The Poetical Works of Elizabeth Margaret Chandler: With a Memoir of Her Life and Character

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Side 8 - Insatiate archer ! could not one suffice ? Thy shaft flew thrice ; and thrice my peace was slain ; And thrice, ere thrice yon moon had fill'd her horn.
Side 36 - Lucy had (and it was a consolation) clung to the belief that, despite of appearances and his own confession, his past life had not been such as to place him without the pale...
Side 102 - If thou art worn and hard beset With sorrows that thou wouldst forget, If thou wouldst read a lesson that will keep Thy heart from fainting and thy soul from sleep, Go to the woods and hills ! — No tears Dim the sweet look that Nature wears.
Side 88 - Whereto thus Adam fatherly displeased. "O execrable son so to aspire Above his brethren, to himself assuming Authority usurped, from God not given; He gave us only over beast, fish, fowl Dominion absolute; that right we hold By his donation; but man over men He made not lord; such title to himself Reserving, human left from human free.
Side 23 - See the wretch that long has tost On the thorny bed of pain, At length repair his vigour lost, And breathe and walk again ; The meanest floweret of the vale, The simplest note that swells the gale, The common sun, the air, the skies, To him are opening paradise.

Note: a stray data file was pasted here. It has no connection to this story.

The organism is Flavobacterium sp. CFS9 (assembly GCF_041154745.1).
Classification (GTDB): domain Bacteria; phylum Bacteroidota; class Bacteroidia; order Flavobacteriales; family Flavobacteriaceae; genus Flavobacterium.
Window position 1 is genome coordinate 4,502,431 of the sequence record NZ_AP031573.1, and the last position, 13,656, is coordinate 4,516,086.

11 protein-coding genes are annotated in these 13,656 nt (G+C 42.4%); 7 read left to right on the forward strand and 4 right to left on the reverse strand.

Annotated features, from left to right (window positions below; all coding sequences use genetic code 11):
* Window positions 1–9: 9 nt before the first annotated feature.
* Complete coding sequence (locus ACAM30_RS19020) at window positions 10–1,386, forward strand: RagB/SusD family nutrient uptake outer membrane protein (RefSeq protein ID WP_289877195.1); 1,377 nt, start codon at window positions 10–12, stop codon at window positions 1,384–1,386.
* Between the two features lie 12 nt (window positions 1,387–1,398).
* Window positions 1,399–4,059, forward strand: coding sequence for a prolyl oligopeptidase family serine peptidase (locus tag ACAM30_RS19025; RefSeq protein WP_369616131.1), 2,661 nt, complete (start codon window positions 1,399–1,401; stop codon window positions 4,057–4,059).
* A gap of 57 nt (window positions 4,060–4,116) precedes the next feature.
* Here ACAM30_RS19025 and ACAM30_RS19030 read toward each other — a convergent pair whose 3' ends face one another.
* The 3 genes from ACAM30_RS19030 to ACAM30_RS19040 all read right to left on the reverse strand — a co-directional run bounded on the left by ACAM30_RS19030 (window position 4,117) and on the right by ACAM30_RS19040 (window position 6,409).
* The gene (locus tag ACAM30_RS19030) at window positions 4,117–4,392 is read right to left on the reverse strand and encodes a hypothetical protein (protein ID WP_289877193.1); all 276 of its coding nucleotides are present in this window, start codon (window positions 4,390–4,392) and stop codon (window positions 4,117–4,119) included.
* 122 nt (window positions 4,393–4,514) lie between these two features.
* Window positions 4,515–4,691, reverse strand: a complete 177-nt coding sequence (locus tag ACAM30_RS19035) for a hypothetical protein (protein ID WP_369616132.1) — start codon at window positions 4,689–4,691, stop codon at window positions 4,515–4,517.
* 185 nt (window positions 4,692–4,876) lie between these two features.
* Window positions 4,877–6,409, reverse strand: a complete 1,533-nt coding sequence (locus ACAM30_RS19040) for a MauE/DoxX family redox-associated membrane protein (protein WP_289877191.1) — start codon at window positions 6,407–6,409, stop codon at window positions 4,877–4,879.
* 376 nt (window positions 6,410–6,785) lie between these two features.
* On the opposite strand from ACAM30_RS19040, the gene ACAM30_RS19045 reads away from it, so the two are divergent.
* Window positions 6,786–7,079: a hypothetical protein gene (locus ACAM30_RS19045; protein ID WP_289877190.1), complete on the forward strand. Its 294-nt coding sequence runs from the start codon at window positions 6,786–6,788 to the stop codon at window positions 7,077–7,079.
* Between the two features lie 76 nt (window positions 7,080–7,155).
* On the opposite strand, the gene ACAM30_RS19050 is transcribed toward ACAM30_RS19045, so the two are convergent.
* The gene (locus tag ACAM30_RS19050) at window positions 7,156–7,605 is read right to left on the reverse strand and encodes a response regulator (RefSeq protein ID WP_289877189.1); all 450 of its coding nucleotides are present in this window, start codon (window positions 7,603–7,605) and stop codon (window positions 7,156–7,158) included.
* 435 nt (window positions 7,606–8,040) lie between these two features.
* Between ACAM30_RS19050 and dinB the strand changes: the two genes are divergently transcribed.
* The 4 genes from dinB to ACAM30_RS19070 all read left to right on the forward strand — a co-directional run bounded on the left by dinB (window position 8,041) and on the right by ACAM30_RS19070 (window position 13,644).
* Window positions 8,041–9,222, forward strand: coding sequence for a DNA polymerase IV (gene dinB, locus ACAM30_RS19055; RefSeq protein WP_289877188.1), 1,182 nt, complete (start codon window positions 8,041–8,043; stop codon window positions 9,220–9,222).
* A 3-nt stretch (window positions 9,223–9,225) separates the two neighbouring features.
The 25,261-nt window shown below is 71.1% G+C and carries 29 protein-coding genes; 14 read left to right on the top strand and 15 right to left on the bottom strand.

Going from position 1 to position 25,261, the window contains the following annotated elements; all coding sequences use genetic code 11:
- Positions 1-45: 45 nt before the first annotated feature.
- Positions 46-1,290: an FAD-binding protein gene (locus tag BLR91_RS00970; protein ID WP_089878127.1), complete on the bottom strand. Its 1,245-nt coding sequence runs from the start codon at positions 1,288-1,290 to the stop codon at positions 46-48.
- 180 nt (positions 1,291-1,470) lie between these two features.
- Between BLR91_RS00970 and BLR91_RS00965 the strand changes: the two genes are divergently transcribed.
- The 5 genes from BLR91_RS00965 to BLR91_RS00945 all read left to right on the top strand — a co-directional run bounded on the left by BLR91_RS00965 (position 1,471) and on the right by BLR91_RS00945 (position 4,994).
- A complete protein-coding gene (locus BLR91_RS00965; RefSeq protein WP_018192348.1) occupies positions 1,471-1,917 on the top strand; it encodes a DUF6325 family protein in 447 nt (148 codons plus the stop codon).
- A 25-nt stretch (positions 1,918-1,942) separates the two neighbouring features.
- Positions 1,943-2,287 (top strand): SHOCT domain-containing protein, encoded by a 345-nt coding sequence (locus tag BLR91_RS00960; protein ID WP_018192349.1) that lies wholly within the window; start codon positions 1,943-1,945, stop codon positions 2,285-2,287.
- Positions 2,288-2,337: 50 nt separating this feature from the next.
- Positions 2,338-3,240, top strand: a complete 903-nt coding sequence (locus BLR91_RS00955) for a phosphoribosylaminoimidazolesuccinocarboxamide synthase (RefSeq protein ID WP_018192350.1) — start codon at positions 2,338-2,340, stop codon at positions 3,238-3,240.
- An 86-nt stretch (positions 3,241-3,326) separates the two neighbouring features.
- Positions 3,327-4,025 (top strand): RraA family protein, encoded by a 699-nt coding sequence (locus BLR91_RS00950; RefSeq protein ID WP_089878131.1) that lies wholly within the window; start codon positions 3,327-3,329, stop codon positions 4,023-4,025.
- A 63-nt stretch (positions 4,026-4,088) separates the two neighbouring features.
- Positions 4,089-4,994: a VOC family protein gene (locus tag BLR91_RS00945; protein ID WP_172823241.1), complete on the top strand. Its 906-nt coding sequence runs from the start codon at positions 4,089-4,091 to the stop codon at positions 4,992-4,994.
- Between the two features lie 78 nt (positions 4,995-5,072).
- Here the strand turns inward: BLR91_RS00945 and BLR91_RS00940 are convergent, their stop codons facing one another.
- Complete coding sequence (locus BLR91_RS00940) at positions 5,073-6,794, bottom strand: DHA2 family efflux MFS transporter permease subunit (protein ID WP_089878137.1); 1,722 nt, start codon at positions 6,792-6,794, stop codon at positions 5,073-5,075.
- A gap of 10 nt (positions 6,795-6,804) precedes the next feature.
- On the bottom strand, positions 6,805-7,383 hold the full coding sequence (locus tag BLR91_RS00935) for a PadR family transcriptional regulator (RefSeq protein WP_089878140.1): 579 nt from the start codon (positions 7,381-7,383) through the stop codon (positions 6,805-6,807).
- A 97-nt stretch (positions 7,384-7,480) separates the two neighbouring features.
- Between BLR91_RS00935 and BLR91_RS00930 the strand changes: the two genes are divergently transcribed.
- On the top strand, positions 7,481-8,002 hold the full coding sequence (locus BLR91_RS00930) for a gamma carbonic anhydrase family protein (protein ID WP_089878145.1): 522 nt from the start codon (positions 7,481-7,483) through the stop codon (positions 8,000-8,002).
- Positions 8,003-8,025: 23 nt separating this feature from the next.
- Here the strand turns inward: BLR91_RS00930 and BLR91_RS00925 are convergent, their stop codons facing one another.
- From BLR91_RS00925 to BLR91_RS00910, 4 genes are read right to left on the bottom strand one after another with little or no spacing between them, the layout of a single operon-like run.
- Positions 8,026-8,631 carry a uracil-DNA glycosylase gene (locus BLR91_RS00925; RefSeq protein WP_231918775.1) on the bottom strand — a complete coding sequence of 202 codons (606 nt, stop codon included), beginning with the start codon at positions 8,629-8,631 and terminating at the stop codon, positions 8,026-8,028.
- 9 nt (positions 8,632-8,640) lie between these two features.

Side 92 - Rachel weeping for her children, and refusing to be comforted, because they are not.
Side 64 - THINK of our country's glory, All dimm'd with Afric's tears— Her broad flag stained and gory, With the hoarded guilt of years. Think of the frantic mother, Lamenting for her child, Till falling lashes smother Her cries of anguish wild!
Side 58 - Ye who wear a guarded life, — Ye whose bliss hangs not, like mine, On a tyrant's word or sign, Will ye hear, with careless eye, Of the wild despairing cry Rising up from human hearts, As their latest bliss departs ? Blest ones ! whom no...
Side 80 - She laid her hand upon her heart; her eye flash'd proud and clear, And firmer grew her haughty tread;—" My lord is hidden here ! " And if ye seek to view his form, ye first must tear away, From round his secret dwelling-place these walls of living clay!" They quail'd beneath her haughty glance, they silent turn'd aside, And left her all unharm'd amidst her loveliness and pride!
Side 73 - Thou shalt have fame ! Oh, mockery ! give the reed From storms a shelter — give the drooping vine Something round which its tendrils may entwine — Give the parched flower a rain-drop, and the meed Of love's kind words to woman...

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